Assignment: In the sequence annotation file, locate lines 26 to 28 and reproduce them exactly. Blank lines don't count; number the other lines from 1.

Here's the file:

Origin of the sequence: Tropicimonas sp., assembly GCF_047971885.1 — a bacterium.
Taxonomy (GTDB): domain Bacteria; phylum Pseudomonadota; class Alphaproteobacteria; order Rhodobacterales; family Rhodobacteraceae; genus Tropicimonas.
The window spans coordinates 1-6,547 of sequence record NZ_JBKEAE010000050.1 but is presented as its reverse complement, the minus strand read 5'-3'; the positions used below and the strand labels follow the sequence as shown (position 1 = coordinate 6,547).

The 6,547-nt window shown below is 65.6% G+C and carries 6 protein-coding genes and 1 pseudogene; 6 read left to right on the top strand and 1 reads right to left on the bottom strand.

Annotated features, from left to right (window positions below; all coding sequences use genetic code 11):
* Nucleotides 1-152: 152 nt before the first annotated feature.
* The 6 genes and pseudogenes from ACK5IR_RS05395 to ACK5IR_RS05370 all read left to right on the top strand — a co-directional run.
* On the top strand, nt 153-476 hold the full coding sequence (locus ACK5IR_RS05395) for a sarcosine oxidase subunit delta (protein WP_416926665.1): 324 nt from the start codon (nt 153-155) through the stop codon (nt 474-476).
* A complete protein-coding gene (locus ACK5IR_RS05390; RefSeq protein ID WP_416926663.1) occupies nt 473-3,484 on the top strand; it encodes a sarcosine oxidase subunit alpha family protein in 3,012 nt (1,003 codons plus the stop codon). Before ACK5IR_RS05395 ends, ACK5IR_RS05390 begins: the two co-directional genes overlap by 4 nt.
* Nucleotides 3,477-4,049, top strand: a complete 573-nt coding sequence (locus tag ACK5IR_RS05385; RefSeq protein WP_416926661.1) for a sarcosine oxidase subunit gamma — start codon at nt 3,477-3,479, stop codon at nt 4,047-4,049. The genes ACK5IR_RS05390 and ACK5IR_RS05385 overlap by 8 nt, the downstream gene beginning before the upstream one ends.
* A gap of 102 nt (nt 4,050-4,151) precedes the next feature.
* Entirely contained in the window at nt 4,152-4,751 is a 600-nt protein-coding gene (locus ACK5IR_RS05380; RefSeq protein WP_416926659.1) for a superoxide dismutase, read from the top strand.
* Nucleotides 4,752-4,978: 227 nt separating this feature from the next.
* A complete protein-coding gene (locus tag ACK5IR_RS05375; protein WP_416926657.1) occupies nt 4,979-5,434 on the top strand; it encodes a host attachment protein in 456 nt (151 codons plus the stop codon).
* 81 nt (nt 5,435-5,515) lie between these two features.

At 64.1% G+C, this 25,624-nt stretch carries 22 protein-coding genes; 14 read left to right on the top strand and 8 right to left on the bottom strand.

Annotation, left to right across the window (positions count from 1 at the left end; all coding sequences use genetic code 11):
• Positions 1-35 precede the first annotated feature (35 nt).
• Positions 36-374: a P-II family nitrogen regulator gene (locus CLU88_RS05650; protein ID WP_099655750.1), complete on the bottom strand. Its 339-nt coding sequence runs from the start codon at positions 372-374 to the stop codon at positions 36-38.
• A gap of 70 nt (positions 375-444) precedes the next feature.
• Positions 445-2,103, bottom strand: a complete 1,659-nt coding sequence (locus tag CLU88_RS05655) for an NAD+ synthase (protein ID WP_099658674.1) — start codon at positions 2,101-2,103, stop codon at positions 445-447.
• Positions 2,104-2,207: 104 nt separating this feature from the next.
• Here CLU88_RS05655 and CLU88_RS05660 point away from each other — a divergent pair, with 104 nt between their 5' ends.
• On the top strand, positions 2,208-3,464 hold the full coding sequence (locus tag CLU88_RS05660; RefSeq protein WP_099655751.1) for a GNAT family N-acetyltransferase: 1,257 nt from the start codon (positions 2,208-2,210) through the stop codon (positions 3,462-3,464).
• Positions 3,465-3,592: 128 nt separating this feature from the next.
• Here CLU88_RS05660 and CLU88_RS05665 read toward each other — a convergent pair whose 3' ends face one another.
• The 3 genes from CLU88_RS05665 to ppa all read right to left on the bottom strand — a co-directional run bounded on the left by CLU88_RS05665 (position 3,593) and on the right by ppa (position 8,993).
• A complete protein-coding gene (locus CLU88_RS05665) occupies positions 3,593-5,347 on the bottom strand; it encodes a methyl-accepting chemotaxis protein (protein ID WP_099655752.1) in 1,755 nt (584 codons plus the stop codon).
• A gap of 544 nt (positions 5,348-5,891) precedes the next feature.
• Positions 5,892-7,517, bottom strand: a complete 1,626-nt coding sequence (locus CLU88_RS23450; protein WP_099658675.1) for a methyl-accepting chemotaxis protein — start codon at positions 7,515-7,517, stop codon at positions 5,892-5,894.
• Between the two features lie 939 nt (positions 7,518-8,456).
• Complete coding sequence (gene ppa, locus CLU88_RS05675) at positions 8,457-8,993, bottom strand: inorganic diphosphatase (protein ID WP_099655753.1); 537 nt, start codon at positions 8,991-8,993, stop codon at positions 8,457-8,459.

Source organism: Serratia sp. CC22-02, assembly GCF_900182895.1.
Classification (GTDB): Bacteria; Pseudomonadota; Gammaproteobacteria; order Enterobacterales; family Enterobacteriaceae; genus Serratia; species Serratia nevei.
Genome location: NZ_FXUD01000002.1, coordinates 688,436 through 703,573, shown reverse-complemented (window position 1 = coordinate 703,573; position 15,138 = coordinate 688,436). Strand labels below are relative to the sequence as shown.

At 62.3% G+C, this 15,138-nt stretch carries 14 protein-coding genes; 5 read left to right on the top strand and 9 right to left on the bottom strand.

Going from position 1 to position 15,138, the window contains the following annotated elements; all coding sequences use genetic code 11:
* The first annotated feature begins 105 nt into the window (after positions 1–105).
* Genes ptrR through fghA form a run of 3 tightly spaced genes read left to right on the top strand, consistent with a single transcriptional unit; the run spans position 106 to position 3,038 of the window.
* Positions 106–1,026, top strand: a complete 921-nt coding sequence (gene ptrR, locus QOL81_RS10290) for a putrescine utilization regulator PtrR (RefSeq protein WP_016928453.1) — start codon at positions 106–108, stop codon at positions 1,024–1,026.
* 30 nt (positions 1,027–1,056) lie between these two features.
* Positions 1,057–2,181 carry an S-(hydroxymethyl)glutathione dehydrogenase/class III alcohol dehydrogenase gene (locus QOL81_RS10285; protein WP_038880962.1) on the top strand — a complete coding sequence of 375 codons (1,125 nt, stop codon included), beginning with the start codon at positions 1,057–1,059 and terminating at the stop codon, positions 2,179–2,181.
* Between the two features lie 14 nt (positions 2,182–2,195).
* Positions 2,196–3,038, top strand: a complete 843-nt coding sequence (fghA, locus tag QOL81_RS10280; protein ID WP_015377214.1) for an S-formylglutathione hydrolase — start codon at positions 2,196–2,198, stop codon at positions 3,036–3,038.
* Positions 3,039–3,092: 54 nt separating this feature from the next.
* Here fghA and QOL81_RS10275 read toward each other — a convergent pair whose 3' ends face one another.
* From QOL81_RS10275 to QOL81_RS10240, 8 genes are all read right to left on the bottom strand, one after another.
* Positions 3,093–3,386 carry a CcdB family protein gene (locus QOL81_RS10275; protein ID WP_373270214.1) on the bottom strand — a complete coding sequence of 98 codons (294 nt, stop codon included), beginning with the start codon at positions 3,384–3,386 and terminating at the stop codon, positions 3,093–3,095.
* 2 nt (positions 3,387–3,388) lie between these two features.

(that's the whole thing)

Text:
• Here CLU88_RS05660 and CLU88_RS05665 read toward each other — a convergent pair whose 3' ends face one another.
• The 3 genes from CLU88_RS05665 to ppa all read right to left on the bottom strand — a co-directional run bounded on the left by CLU88_RS05665 (position 3,593) and on the right by ppa (position 8,993).
• A complete protein-coding gene (locus CLU88_RS05665) occupies positions 3,593-5,347 on the bottom strand; it encodes a methyl-accepting chemotaxis protein (protein ID WP_099655752.1) in 1,755 nt (584 codons plus the stop codon).